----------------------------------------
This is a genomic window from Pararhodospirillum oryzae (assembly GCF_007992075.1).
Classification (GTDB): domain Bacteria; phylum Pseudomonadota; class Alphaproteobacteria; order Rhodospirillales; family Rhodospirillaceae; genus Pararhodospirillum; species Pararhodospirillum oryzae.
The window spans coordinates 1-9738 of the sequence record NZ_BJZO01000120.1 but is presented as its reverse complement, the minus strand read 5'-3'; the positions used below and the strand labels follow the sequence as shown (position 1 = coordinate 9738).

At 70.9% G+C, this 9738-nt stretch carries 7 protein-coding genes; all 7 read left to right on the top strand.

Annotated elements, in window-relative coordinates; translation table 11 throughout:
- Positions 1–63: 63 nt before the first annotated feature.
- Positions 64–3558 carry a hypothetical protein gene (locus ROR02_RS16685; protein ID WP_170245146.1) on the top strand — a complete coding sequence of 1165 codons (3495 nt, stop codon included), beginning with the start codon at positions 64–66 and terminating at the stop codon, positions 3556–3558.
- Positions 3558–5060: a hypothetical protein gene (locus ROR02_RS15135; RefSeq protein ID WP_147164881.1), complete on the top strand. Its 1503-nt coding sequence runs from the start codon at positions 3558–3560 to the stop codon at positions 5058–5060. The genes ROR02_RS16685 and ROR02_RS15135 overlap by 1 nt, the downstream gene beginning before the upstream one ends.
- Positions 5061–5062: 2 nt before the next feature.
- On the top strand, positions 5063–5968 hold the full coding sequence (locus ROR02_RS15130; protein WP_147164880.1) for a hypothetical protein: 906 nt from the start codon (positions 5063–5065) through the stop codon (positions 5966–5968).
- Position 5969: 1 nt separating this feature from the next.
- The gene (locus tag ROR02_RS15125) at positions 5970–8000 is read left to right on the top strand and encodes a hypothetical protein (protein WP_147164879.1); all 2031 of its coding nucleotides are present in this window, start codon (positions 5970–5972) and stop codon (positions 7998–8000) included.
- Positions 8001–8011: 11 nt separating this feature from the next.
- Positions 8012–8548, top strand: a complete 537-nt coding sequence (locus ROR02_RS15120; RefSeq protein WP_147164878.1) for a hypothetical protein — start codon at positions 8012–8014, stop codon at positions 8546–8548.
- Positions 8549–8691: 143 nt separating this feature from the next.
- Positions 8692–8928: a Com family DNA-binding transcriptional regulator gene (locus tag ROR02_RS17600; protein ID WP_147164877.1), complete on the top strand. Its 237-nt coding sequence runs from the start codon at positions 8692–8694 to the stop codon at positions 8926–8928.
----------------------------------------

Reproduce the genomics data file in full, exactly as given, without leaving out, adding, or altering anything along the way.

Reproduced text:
This is a genomic window from Pararhodospirillum oryzae (assembly GCF_007992075.1).
Classification (GTDB): domain Bacteria; phylum Pseudomonadota; class Alphaproteobacteria; order Rhodospirillales; family Rhodospirillaceae; genus Pararhodospirillum; species Pararhodospirillum oryzae.
The window spans coordinates 1-9738 of the sequence record NZ_BJZO01000120.1 but is presented as its reverse complement, the minus strand read 5'-3'; the positions used below and the strand labels follow the sequence as shown (position 1 = coordinate 9738).

At 70.9% G+C, this 9738-nt stretch carries 7 protein-coding genes; all 7 read left to right on the top strand.

Annotated elements, in window-relative coordinates; translation table 11 throughout:
- Positions 1–63: 63 nt before the first annotated feature.
- Positions 64–3558 carry a hypothetical protein gene (locus ROR02_RS16685; protein ID WP_170245146.1) on the top strand — a complete coding sequence of 1165 codons (3495 nt, stop codon included), beginning with the start codon at positions 64–66 and terminating at the stop codon, positions 3556–3558.
- Positions 3558–5060: a hypothetical protein gene (locus ROR02_RS15135; RefSeq protein ID WP_147164881.1), complete on the top strand. Its 1503-nt coding sequence runs from the start codon at positions 3558–3560 to the stop codon at positions 5058–5060. The genes ROR02_RS16685 and ROR02_RS15135 overlap by 1 nt, the downstream gene beginning before the upstream one ends.
- Positions 5061–5062: 2 nt before the next feature.
- On the top strand, positions 5063–5968 hold the full coding sequence (locus ROR02_RS15130; protein WP_147164880.1) for a hypothetical protein: 906 nt from the start codon (positions 5063–5065) through the stop codon (positions 5966–5968).
- Position 5969: 1 nt separating this feature from the next.
- The gene (locus tag ROR02_RS15125) at positions 5970–8000 is read left to right on the top strand and encodes a hypothetical protein (protein WP_147164879.1); all 2031 of its coding nucleotides are present in this window, start codon (positions 5970–5972) and stop codon (positions 7998–8000) included.
- Positions 8001–8011: 11 nt separating this feature from the next.
- Positions 8012–8548, top strand: a complete 537-nt coding sequence (locus ROR02_RS15120; RefSeq protein WP_147164878.1) for a hypothetical protein — start codon at positions 8012–8014, stop codon at positions 8546–8548.
- Positions 8549–8691: 143 nt separating this feature from the next.
- Positions 8692–8928: a Com family DNA-binding transcriptional regulator gene (locus tag ROR02_RS17600; protein ID WP_147164877.1), complete on the top strand. Its 237-nt coding sequence runs from the start codon at positions 8692–8694 to the stop codon at positions 8926–8928.